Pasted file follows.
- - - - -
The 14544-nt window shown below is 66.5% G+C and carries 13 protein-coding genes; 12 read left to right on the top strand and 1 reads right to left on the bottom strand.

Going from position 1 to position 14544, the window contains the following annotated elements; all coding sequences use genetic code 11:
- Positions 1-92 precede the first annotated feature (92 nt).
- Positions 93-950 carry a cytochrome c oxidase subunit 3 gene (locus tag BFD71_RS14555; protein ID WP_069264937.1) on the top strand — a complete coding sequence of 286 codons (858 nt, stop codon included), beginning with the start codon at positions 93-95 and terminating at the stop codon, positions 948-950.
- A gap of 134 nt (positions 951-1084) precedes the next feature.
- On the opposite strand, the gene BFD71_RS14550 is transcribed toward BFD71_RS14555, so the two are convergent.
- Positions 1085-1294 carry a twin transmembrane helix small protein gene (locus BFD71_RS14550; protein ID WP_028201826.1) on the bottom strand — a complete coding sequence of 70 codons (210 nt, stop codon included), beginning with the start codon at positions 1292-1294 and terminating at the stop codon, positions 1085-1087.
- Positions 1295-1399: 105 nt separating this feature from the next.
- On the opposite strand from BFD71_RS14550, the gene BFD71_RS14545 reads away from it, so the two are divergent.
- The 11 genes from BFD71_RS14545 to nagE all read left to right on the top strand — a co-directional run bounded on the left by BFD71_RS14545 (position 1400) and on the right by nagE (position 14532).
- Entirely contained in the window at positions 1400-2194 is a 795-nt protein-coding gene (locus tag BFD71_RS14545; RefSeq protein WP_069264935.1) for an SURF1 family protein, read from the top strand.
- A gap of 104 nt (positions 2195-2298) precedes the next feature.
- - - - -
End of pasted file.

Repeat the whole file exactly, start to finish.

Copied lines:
The 14544-nt window shown below is 66.5% G+C and carries 13 protein-coding genes; 12 read left to right on the top strand and 1 reads right to left on the bottom strand.

Going from position 1 to position 14544, the window contains the following annotated elements; all coding sequences use genetic code 11:
- Positions 1-92 precede the first annotated feature (92 nt).
- Positions 93-950 carry a cytochrome c oxidase subunit 3 gene (locus tag BFD71_RS14555; protein ID WP_069264937.1) on the top strand — a complete coding sequence of 286 codons (858 nt, stop codon included), beginning with the start codon at positions 93-95 and terminating at the stop codon, positions 948-950.
- A gap of 134 nt (positions 951-1084) precedes the next feature.
- On the opposite strand, the gene BFD71_RS14550 is transcribed toward BFD71_RS14555, so the two are convergent.
- Positions 1085-1294 carry a twin transmembrane helix small protein gene (locus BFD71_RS14550; protein ID WP_028201826.1) on the bottom strand — a complete coding sequence of 70 codons (210 nt, stop codon included), beginning with the start codon at positions 1292-1294 and terminating at the stop codon, positions 1085-1087.
- Positions 1295-1399: 105 nt separating this feature from the next.
- On the opposite strand from BFD71_RS14550, the gene BFD71_RS14545 reads away from it, so the two are divergent.
- The 11 genes from BFD71_RS14545 to nagE all read left to right on the top strand — a co-directional run bounded on the left by BFD71_RS14545 (position 1400) and on the right by nagE (position 14532).
- Entirely contained in the window at positions 1400-2194 is a 795-nt protein-coding gene (locus tag BFD71_RS14545; RefSeq protein WP_069264935.1) for an SURF1 family protein, read from the top strand.
- A gap of 104 nt (positions 2195-2298) precedes the next feature.